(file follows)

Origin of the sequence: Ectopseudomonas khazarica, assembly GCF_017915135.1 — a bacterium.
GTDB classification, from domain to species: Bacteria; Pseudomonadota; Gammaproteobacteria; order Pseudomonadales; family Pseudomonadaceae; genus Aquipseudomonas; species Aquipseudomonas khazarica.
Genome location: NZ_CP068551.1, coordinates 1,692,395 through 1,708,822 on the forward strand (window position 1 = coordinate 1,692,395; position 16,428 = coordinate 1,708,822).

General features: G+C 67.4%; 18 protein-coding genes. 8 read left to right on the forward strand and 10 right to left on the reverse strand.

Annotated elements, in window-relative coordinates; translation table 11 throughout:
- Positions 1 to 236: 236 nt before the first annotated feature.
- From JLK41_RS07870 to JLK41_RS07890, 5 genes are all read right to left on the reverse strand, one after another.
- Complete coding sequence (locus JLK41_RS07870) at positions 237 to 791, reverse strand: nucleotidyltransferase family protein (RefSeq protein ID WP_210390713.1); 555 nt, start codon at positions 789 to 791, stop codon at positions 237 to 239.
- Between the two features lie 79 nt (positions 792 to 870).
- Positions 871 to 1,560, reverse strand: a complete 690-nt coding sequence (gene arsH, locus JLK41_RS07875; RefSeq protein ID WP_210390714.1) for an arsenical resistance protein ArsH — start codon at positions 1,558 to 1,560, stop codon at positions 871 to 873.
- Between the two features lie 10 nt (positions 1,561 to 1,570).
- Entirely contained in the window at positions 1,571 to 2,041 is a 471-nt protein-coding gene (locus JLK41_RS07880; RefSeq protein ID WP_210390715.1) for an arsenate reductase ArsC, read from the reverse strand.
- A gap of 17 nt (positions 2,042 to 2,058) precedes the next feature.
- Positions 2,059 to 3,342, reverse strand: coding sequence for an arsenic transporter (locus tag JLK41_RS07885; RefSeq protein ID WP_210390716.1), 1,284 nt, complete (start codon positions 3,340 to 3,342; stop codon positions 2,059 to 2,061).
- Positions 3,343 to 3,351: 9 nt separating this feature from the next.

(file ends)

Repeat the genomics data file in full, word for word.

Origin of the sequence: Ectopseudomonas khazarica, assembly GCF_017915135.1 — a bacterium.
GTDB classification, from domain to species: Bacteria; Pseudomonadota; Gammaproteobacteria; order Pseudomonadales; family Pseudomonadaceae; genus Aquipseudomonas; species Aquipseudomonas khazarica.
Genome location: NZ_CP068551.1, coordinates 1,692,395 through 1,708,822 on the forward strand (window position 1 = coordinate 1,692,395; position 16,428 = coordinate 1,708,822).

General features: G+C 67.4%; 18 protein-coding genes. 8 read left to right on the forward strand and 10 right to left on the reverse strand.

Annotated elements, in window-relative coordinates; translation table 11 throughout:
- Positions 1 to 236: 236 nt before the first annotated feature.
- From JLK41_RS07870 to JLK41_RS07890, 5 genes are all read right to left on the reverse strand, one after another.
- Complete coding sequence (locus JLK41_RS07870) at positions 237 to 791, reverse strand: nucleotidyltransferase family protein (RefSeq protein ID WP_210390713.1); 555 nt, start codon at positions 789 to 791, stop codon at positions 237 to 239.
- Between the two features lie 79 nt (positions 792 to 870).
- Positions 871 to 1,560, reverse strand: a complete 690-nt coding sequence (gene arsH, locus JLK41_RS07875; RefSeq protein ID WP_210390714.1) for an arsenical resistance protein ArsH — start codon at positions 1,558 to 1,560, stop codon at positions 871 to 873.
- Between the two features lie 10 nt (positions 1,561 to 1,570).
- Entirely contained in the window at positions 1,571 to 2,041 is a 471-nt protein-coding gene (locus JLK41_RS07880; RefSeq protein ID WP_210390715.1) for an arsenate reductase ArsC, read from the reverse strand.
- A gap of 17 nt (positions 2,042 to 2,058) precedes the next feature.
- Positions 2,059 to 3,342, reverse strand: coding sequence for an arsenic transporter (locus tag JLK41_RS07885; RefSeq protein ID WP_210390716.1), 1,284 nt, complete (start codon positions 3,340 to 3,342; stop codon positions 2,059 to 2,061).
- Positions 3,343 to 3,351: 9 nt separating this feature from the next.